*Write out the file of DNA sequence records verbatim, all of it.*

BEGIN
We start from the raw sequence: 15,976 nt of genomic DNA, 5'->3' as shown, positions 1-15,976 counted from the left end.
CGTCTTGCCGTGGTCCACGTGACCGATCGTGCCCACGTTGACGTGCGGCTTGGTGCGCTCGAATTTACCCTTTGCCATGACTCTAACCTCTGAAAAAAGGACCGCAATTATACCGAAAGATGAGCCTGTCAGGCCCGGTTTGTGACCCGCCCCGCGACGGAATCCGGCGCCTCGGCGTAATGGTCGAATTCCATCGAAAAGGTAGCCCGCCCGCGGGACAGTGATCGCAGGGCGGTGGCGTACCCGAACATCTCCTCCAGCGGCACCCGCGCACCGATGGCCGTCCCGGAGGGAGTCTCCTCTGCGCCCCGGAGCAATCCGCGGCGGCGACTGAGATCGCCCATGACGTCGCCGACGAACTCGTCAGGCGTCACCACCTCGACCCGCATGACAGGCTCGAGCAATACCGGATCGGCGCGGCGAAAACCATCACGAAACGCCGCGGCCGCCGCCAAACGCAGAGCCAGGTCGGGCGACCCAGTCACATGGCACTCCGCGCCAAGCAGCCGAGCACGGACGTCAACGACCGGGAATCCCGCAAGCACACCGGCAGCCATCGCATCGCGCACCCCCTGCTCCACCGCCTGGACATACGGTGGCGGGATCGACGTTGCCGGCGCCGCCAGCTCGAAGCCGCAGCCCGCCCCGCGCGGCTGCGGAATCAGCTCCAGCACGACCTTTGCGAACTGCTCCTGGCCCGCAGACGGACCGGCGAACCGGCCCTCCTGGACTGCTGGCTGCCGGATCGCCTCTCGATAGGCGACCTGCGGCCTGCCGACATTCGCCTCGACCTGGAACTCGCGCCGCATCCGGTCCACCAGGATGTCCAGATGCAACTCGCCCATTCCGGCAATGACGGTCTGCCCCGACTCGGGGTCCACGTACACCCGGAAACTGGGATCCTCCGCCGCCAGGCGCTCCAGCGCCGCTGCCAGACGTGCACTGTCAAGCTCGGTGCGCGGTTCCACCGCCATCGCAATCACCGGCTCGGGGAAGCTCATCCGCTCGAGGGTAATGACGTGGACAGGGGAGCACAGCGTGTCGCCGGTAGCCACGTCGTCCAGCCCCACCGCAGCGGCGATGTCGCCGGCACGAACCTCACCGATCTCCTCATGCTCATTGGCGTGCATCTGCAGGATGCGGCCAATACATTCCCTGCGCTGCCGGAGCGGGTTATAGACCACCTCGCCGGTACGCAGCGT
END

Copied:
We start from the raw sequence: 15,976 nt of genomic DNA, 5'->3' as shown, positions 1-15,976 counted from the left end.
CGTCTTGCCGTGGTCCACGTGACCGATCGTGCCCACGTTGACGTGCGGCTTGGTGCGCTCGAATTTACCCTTTGCCATGACTCTAACCTCTGAAAAAAGGACCGCAATTATACCGAAAGATGAGCCTGTCAGGCCCGGTTTGTGACCCGCCCCGCGACGGAATCCGGCGCCTCGGCGTAATGGTCGAATTCCATCGAAAAGGTAGCCCGCCCGCGGGACAGTGATCGCAGGGCGGTGGCGTACCCGAACATCTCCTCCAGCGGCACCCGCGCACCGATGGCCGTCCCGGAGGGAGTCTCCTCTGCGCCCCGGAGCAATCCGCGGCGGCGACTGAGATCGCCCATGACGTCGCCGACGAACTCGTCAGGCGTCACCACCTCGACCCGCATGACAGGCTCGAGCAATACCGGATCGGCGCGGCGAAAACCATCACGAAACGCCGCGGCCGCCGCCAAACGCAGAGCCAGGTCGGGCGACCCAGTCACATGGCACTCCGCGCCAAGCAGCCGAGCACGGACGTCAACGACCGGGAATCCCGCAAGCACACCGGCAGCCATCGCATCGCGCACCCCCTGCTCCACCGCCTGGACATACGGTGGCGGGATCGACGTTGCCGGCGCCGCCAGCTCGAAGCCGCAGCCCGCCCCGCGCGGCTGCGGAATCAGCTCCAGCACGACCTTTGCGAACTGCTCCTGGCCCGCAGACGGACCGGCGAACCGGCCCTCCTGGACTGCTGGCTGCCGGATCGCCTCTCGATAGGCGACCTGCGGCCTGCCGACATTCGCCTCGACCTGGAACTCGCGCCGCATCCGGTCCACCAGGATGTCCAGATGCAACTCGCCCATTCCGGCAATGACGGTCTGCCCCGACTCGGGGTCCACGTACACCCGGAAACTGGGATCCTCCGCCGCCAGGCGCTCCAGCGCCGCTGCCAGACGTGCACTGTCAAGCTCGGTGCGCGGTTCCACCGCCATCGCAATCACCGGCTCGGGGAAGCTCATCCGCTCGAGGGTAATGACGTGGACAGGGGAGCACAGCGTGTCGCCGGTAGCCACGTCGTCCAGCCCCACCGCAGCGGCGATGTCGCCGGCACGAACCTCACCGATCTCCTCATGCTCATTGGCGTGCATCTGCAGGATGCGGCCAATACATTCCCTGCGCTGCCGGAGCGGGTTATAGACCACCTCGCCGGTACGCAGCGT